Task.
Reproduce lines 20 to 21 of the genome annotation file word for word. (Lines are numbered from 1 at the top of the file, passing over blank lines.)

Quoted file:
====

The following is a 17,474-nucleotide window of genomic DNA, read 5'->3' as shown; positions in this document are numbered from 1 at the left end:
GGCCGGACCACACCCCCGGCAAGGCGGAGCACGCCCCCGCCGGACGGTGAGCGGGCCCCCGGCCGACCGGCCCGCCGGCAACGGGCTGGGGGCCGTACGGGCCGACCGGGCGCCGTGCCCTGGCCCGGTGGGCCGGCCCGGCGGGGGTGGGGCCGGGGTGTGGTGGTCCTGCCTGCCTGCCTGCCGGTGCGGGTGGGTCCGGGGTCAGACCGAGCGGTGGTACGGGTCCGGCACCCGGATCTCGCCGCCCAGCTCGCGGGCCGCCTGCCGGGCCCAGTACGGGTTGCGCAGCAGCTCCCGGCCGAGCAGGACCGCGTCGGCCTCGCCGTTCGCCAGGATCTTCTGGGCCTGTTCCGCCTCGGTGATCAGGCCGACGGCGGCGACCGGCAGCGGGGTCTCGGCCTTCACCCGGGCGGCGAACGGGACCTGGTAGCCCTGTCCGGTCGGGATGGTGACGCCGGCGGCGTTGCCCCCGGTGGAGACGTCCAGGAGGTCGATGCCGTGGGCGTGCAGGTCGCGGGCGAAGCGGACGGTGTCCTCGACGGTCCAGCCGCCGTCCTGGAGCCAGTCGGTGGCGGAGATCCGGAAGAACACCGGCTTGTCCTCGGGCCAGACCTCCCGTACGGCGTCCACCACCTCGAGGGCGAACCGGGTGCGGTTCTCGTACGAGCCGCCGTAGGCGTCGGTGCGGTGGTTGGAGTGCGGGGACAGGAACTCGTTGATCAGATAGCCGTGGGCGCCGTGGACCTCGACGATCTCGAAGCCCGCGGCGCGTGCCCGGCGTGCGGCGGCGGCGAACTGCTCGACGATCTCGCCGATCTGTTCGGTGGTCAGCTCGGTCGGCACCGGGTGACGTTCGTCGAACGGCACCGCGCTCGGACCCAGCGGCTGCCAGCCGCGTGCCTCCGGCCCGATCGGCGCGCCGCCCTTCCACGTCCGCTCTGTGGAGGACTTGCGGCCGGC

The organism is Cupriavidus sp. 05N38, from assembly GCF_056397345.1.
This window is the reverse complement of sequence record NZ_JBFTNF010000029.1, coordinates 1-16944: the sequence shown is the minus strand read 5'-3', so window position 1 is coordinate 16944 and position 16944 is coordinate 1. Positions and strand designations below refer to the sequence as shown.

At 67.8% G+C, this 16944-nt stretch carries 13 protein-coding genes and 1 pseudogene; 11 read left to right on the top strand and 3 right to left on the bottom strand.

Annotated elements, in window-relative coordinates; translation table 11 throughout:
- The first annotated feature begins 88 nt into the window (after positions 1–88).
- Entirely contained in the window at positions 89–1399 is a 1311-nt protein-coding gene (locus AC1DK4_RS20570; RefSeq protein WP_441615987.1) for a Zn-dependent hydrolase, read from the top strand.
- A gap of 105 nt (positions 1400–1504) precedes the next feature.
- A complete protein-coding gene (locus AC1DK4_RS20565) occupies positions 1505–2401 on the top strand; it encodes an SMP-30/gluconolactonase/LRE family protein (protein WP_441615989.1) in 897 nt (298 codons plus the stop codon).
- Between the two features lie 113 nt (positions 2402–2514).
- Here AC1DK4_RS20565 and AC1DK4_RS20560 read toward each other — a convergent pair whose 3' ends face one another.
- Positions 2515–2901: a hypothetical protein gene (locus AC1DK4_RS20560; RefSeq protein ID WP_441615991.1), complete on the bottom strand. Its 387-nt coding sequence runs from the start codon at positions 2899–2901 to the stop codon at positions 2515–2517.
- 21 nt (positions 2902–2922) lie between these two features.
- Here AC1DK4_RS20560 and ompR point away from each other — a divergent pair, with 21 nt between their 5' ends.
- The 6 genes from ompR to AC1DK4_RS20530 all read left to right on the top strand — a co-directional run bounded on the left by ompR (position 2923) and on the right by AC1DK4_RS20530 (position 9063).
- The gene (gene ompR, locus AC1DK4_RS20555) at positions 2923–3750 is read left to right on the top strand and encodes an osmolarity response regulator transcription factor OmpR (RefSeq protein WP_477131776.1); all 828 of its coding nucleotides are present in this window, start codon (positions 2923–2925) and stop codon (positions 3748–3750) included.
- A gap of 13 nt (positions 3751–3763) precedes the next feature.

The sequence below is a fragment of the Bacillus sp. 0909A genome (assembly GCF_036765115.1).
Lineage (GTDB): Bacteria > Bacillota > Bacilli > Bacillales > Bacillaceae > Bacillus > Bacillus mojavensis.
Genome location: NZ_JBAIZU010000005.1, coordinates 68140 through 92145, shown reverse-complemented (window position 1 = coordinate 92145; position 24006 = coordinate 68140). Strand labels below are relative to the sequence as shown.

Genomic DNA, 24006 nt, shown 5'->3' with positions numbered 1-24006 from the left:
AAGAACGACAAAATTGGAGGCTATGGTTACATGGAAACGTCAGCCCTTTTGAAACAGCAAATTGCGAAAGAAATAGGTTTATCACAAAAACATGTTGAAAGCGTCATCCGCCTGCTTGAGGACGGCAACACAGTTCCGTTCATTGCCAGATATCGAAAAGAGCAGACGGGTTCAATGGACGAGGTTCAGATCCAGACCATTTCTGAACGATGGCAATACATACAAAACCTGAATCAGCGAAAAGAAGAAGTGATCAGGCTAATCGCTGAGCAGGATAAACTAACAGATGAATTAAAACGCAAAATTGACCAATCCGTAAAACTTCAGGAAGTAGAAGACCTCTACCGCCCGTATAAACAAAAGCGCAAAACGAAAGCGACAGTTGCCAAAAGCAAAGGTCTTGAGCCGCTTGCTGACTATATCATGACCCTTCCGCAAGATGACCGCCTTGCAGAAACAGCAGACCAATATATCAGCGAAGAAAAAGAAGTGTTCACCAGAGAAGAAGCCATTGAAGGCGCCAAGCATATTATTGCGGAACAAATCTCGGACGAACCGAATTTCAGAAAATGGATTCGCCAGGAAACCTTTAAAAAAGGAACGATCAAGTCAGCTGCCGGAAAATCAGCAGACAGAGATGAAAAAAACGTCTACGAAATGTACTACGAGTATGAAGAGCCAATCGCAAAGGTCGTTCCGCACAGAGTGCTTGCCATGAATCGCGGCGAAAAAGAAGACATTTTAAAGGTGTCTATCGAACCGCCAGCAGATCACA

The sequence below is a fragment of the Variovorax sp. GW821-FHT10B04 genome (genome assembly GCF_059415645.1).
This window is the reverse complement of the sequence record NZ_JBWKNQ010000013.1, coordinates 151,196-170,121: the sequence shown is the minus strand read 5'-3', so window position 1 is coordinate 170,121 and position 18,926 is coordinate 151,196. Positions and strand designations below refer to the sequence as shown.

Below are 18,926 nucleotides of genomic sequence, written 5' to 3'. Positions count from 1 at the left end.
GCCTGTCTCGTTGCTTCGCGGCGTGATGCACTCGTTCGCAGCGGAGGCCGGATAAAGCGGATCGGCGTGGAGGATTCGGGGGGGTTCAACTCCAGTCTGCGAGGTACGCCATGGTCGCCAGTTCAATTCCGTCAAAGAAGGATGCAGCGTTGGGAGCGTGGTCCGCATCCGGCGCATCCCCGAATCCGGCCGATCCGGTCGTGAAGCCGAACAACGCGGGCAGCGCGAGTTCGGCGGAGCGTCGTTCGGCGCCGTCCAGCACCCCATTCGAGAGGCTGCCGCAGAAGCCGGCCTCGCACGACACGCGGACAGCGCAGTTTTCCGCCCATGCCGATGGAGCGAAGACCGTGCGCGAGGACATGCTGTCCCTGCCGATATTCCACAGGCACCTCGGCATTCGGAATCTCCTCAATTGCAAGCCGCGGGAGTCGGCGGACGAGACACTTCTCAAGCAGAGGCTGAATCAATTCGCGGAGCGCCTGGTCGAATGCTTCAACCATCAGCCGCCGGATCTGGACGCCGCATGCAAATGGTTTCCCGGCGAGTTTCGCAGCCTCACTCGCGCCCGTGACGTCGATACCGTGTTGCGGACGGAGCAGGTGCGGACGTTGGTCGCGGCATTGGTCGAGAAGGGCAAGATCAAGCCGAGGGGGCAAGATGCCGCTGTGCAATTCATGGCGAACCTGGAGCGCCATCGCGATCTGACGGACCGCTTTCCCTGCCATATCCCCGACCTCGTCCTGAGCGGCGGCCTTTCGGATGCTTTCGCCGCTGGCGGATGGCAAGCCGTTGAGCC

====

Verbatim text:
Lineage (GTDB): Bacteria > Bacillota > Bacilli > Bacillales > Bacillaceae > Bacillus > Bacillus mojavensis.
Genome location: NZ_JBAIZU010000005.1, coordinates 68140 through 92145, shown reverse-complemented (window position 1 = coordinate 92145; position 24006 = coordinate 68140). Strand labels below are relative to the sequence as shown.